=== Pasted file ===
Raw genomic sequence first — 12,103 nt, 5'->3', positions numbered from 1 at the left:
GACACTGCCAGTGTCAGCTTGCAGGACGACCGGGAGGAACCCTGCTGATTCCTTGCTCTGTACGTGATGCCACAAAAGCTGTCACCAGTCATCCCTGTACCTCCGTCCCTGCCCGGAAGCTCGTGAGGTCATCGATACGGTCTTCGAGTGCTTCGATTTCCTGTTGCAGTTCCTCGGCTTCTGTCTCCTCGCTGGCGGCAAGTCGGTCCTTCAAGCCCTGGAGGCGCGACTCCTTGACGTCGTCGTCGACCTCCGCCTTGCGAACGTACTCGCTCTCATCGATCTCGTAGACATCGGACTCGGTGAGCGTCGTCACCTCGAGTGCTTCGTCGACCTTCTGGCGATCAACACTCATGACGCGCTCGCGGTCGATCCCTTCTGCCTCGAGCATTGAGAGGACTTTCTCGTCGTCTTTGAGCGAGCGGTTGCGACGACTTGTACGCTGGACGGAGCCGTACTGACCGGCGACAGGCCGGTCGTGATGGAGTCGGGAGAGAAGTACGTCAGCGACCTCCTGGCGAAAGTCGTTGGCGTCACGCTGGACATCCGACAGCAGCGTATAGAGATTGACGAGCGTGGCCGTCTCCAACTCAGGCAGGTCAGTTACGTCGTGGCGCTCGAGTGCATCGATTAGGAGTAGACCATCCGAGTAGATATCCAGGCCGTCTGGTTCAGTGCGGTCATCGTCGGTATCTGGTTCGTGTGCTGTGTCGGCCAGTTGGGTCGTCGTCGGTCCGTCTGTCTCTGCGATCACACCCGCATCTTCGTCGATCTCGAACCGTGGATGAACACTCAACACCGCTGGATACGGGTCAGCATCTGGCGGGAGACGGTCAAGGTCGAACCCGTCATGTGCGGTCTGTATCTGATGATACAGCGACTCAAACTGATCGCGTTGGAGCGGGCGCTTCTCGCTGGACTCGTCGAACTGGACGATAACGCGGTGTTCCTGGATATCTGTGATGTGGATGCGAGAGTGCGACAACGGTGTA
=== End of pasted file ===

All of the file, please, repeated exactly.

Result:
Raw genomic sequence first — 12,103 nt, 5'->3', positions numbered from 1 at the left:
GACACTGCCAGTGTCAGCTTGCAGGACGACCGGGAGGAACCCTGCTGATTCCTTGCTCTGTACGTGATGCCACAAAAGCTGTCACCAGTCATCCCTGTACCTCCGTCCCTGCCCGGAAGCTCGTGAGGTCATCGATACGGTCTTCGAGTGCTTCGATTTCCTGTTGCAGTTCCTCGGCTTCTGTCTCCTCGCTGGCGGCAAGTCGGTCCTTCAAGCCCTGGAGGCGCGACTCCTTGACGTCGTCGTCGACCTCCGCCTTGCGAACGTACTCGCTCTCATCGATCTCGTAGACATCGGACTCGGTGAGCGTCGTCACCTCGAGTGCTTCGTCGACCTTCTGGCGATCAACACTCATGACGCGCTCGCGGTCGATCCCTTCTGCCTCGAGCATTGAGAGGACTTTCTCGTCGTCTTTGAGCGAGCGGTTGCGACGACTTGTACGCTGGACGGAGCCGTACTGACCGGCGACAGGCCGGTCGTGATGGAGTCGGGAGAGAAGTACGTCAGCGACCTCCTGGCGAAAGTCGTTGGCGTCACGCTGGACATCCGACAGCAGCGTATAGAGATTGACGAGCGTGGCCGTCTCCAACTCAGGCAGGTCAGTTACGTCGTGGCGCTCGAGTGCATCGATTAGGAGTAGACCATCCGAGTAGATATCCAGGCCGTCTGGTTCAGTGCGGTCATCGTCGGTATCTGGTTCGTGTGCTGTGTCGGCCAGTTGGGTCGTCGTCGGTCCGTCTGTCTCTGCGATCACACCCGCATCTTCGTCGATCTCGAACCGTGGATGAACACTCAACACCGCTGGATACGGGTCAGCATCTGGCGGGAGACGGTCAAGGTCGAACCCGTCATGTGCGGTCTGTATCTGATGATACAGCGACTCAAACTGATCGCGTTGGAGCGGGCGCTTCTCGCTGGACTCGTCGAACTGGACGATAACGCGGTGTTCCTGGATATCTGTGATGTGGATGCGAGAGTGCGACAACGGTGTA